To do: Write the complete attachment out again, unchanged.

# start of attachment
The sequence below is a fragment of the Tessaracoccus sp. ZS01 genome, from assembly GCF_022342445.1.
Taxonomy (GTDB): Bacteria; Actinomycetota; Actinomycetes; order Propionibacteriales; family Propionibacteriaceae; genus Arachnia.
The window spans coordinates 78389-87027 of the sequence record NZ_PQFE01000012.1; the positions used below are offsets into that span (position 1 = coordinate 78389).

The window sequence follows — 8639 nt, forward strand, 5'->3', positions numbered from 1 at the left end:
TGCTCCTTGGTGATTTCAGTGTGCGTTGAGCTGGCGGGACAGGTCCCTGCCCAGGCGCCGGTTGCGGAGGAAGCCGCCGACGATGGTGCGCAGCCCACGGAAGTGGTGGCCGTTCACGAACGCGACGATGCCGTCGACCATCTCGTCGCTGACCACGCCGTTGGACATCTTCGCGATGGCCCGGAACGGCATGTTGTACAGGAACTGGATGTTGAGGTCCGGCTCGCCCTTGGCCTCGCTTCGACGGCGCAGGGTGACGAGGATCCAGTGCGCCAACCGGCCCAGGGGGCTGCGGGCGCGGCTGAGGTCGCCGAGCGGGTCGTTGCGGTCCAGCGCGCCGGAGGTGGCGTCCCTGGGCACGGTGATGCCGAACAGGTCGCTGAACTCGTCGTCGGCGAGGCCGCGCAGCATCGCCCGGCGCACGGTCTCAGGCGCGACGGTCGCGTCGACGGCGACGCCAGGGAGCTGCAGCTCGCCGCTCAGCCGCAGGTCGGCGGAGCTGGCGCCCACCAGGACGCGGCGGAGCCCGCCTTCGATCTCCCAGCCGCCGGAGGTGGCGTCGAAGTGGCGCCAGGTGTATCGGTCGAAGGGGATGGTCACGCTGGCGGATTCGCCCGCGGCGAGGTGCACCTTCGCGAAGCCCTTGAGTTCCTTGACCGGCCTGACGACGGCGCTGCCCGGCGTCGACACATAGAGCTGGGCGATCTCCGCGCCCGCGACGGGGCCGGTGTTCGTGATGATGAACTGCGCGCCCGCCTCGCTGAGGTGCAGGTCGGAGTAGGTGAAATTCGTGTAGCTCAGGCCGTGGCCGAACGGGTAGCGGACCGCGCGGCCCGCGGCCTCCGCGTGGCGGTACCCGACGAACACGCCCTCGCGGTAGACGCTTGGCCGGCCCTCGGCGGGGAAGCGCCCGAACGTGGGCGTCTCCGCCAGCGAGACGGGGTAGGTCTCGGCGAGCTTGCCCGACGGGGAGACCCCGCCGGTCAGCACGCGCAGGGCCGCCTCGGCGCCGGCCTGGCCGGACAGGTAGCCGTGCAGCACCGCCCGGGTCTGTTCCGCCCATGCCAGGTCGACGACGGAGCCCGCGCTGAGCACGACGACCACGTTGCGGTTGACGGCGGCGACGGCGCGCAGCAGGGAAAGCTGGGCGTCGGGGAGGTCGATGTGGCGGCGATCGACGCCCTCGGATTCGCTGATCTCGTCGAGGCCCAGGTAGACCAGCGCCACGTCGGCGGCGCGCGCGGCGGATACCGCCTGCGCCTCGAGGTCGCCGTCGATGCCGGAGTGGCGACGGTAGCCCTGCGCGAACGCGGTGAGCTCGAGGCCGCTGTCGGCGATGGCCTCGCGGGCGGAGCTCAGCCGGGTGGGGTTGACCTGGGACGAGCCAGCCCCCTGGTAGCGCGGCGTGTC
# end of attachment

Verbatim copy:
The sequence below is a fragment of the Tessaracoccus sp. ZS01 genome, from assembly GCF_022342445.1.
Taxonomy (GTDB): Bacteria; Actinomycetota; Actinomycetes; order Propionibacteriales; family Propionibacteriaceae; genus Arachnia.
The window spans coordinates 78389-87027 of the sequence record NZ_PQFE01000012.1; the positions used below are offsets into that span (position 1 = coordinate 78389).

The window sequence follows — 8639 nt, forward strand, 5'->3', positions numbered from 1 at the left end:
TGCTCCTTGGTGATTTCAGTGTGCGTTGAGCTGGCGGGACAGGTCCCTGCCCAGGCGCCGGTTGCGGAGGAAGCCGCCGACGATGGTGCGCAGCCCACGGAAGTGGTGGCCGTTCACGAACGCGACGATGCCGTCGACCATCTCGTCGCTGACCACGCCGTTGGACATCTTCGCGATGGCCCGGAACGGCATGTTGTACAGGAACTGGATGTTGAGGTCCGGCTCGCCCTTGGCCTCGCTTCGACGGCGCAGGGTGACGAGGATCCAGTGCGCCAACCGGCCCAGGGGGCTGCGGGCGCGGCTGAGGTCGCCGAGCGGGTCGTTGCGGTCCAGCGCGCCGGAGGTGGCGTCCCTGGGCACGGTGATGCCGAACAGGTCGCTGAACTCGTCGTCGGCGAGGCCGCGCAGCATCGCCCGGCGCACGGTCTCAGGCGCGACGGTCGCGTCGACGGCGACGCCAGGGAGCTGCAGCTCGCCGCTCAGCCGCAGGTCGGCGGAGCTGGCGCCCACCAGGACGCGGCGGAGCCCGCCTTCGATCTCCCAGCCGCCGGAGGTGGCGTCGAAGTGGCGCCAGGTGTATCGGTCGAAGGGGATGGTCACGCTGGCGGATTCGCCCGCGGCGAGGTGCACCTTCGCGAAGCCCTTGAGTTCCTTGACCGGCCTGACGACGGCGCTGCCCGGCGTCGACACATAGAGCTGGGCGATCTCCGCGCCCGCGACGGGGCCGGTGTTCGTGATGATGAACTGCGCGCCCGCCTCGCTGAGGTGCAGGTCGGAGTAGGTGAAATTCGTGTAGCTCAGGCCGTGGCCGAACGGGTAGCGGACCGCGCGGCCCGCGGCCTCCGCGTGGCGGTACCCGACGAACACGCCCTCGCGGTAGACGCTTGGCCGGCCCTCGGCGGGGAAGCGCCCGAACGTGGGCGTCTCCGCCAGCGAGACGGGGTAGGTCTCGGCGAGCTTGCCCGACGGGGAGACCCCGCCGGTCAGCACGCGCAGGGCCGCCTCGGCGCCGGCCTGGCCGGACAGGTAGCCGTGCAGCACCGCCCGGGTCTGTTCCGCCCATGCCAGGTCGACGACGGAGCCCGCGCTGAGCACGACGACCACGTTGCGGTTGACGGCGGCGACGGCGCGCAGCAGGGAAAGCTGGGCGTCGGGGAGGTCGATGTGGCGGCGATCGACGCCCTCGGATTCGCTGATCTCGTCGAGGCCCAGGTAGACCAGCGCCACGTCGGCGGCGCGCGCGGCGGATACCGCCTGCGCCTCGAGGTCGCCGTCGATGCCGGAGTGGCGACGGTAGCCCTGCGCGAACGCGGTGAGCTCGAGGCCGCTGTCGGCGATGGCCTCGCGGGCGGAGCTCAGCCGGGTGGGGTTGACCTGGGACGAGCCAGCCCCCTGGTAGCGCGGCGTGTC